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Supply chain attack used legitimate WordPress add-ons to backdoor sites


Supply chain attack used legitimate WordPress add-ons to backdoor sites

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Dozens of legitimate WordPress add-ons downloaded from their original sources have been found backdoored through a supply chain attack, researchers said. The backdoor has been found on “quite a few” sites running the open source content management system.

The backdoor gave the attackers full administrative control of websites that used at least 93 WordPress plugins and themes downloaded from AccessPress Themes. The backdoor was discovered by security researchers from JetPack, the maker of security software owned by Automatic, provider of the WordPress.com hosting service and a major contributor to the development of WordPress. In all, Jetpack found that 40 AccessPress themes and 53 plugins were affected.

Unknowingly providing access to the attacker

In a post published Thursday, Jetpack researcher Harald Eilertsen said timestamps and other evidence suggested the backdoors were introduced intentionally in a coordinated action after the themes and plugins were released. The affected software was available by download directly from the AccessPress Themes site. The same themes and plugins mirrored on WordPress.org, the official developer site for the WordPress project, remained clean.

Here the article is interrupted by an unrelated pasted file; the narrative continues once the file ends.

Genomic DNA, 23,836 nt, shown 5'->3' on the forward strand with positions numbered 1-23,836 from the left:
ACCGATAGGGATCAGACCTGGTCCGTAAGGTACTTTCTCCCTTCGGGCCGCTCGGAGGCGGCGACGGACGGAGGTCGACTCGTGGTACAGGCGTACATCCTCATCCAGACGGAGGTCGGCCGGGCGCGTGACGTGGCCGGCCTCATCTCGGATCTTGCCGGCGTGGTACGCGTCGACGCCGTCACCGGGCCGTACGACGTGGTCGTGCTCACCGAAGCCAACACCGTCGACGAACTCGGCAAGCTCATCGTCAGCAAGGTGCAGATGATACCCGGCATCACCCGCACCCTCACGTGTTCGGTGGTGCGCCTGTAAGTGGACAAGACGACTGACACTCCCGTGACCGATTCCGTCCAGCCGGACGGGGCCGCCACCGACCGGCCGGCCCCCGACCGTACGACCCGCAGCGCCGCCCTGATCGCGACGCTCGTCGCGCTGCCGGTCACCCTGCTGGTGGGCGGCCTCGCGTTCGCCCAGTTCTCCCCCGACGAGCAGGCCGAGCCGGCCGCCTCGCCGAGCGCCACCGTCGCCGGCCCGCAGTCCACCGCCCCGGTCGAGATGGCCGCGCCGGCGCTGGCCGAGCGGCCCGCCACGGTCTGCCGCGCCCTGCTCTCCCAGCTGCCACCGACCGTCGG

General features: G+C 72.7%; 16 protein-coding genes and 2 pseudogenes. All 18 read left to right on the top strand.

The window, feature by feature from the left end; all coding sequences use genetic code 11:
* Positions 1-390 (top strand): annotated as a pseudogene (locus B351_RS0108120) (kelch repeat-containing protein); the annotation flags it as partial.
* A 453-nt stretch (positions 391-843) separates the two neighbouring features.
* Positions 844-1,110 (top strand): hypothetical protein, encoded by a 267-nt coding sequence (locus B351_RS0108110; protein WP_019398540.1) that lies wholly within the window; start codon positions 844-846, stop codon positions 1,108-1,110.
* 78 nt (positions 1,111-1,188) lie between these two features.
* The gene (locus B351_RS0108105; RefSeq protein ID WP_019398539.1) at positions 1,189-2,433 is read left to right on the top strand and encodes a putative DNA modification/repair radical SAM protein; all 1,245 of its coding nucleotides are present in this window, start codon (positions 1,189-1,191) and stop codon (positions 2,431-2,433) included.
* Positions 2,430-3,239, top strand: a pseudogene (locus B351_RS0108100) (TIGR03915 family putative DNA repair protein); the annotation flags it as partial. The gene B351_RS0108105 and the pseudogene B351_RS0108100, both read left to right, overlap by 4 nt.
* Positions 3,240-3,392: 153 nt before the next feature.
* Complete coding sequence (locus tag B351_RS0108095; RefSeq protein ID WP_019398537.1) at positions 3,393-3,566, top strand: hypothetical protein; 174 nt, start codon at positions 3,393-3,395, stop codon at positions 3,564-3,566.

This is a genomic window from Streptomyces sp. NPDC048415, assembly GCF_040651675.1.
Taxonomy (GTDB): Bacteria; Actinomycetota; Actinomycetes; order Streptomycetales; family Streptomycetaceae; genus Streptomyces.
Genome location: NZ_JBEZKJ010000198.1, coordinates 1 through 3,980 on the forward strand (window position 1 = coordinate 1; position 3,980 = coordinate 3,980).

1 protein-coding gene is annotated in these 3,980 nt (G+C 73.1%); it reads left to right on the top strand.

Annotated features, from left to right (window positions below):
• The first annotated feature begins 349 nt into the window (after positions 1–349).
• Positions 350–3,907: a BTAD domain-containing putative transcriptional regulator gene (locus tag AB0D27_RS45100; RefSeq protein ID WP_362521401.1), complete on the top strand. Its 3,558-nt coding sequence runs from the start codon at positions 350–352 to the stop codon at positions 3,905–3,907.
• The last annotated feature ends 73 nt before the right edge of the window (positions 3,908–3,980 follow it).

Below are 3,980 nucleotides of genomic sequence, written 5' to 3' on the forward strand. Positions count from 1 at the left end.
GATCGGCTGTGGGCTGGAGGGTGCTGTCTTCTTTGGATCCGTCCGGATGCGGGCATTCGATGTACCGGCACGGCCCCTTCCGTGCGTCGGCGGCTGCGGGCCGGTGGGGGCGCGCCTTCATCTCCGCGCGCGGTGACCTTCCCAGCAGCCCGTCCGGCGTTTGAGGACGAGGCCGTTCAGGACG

“Users who used software obtained directly from the AccessPress website unknowingly provided attackers with backdoor access, resulting in an unknown number of compromised websites,” Ben Martin, a researcher with Web security firm Sucuri, wrote in a separate analysis of the backdoor.

He said the tainted software contained a script named initial.php that was added to the main theme directory and then included in the main functions.php file. Initial.php, the analysis shows, acted as a dropper that used base64 encoding to camouflage code that downloaded a payload from wp-theme-connect[.]com and used it to install the backdoor as wp-includes/vars.php. Once it was installed, the dropper self-destructed in an attempt to keep the attack stealthy.

The Jetpack post said evidence indicates that the supply chain attack on AccessPress Themes was performed in September. Martin, however, said evidence suggests the backdoor itself is much older than that. Some of the infected websites had spam payloads dating back nearly three years. He said his best guess is that the people behind the backdoor were selling access to infected sites to people pushing web spam and malware.

He wrote, “With such a large opportunity at their fingertips, you’d think that the attackers would have prepared some exciting new payload or malware, but alas, it seems that the malware that we’ve found associated with this backdoor is more of the same: spam, and redirects to malware and scam sites.”

The Jetpack post provides full names and versions of the infected AccessPress software. Anyone running a WordPress site with this company’s offerings should carefully inspect their systems to ensure they’re not running a backdoored instance. Site owners may also want to consider installing a website firewall, many of which would have prevented the backdoor from working.

The attack is the latest example of a supply chain attack, which compromises the source of a legitimate piece of software rather than trying to infect individual users. The technique allows miscreants to infect large numbers of users, and it has the benefit of stealth, since the compromised malware originates from a trusted provider.

Attempts to contact AccessPress Themes for comment were unsuccessful.



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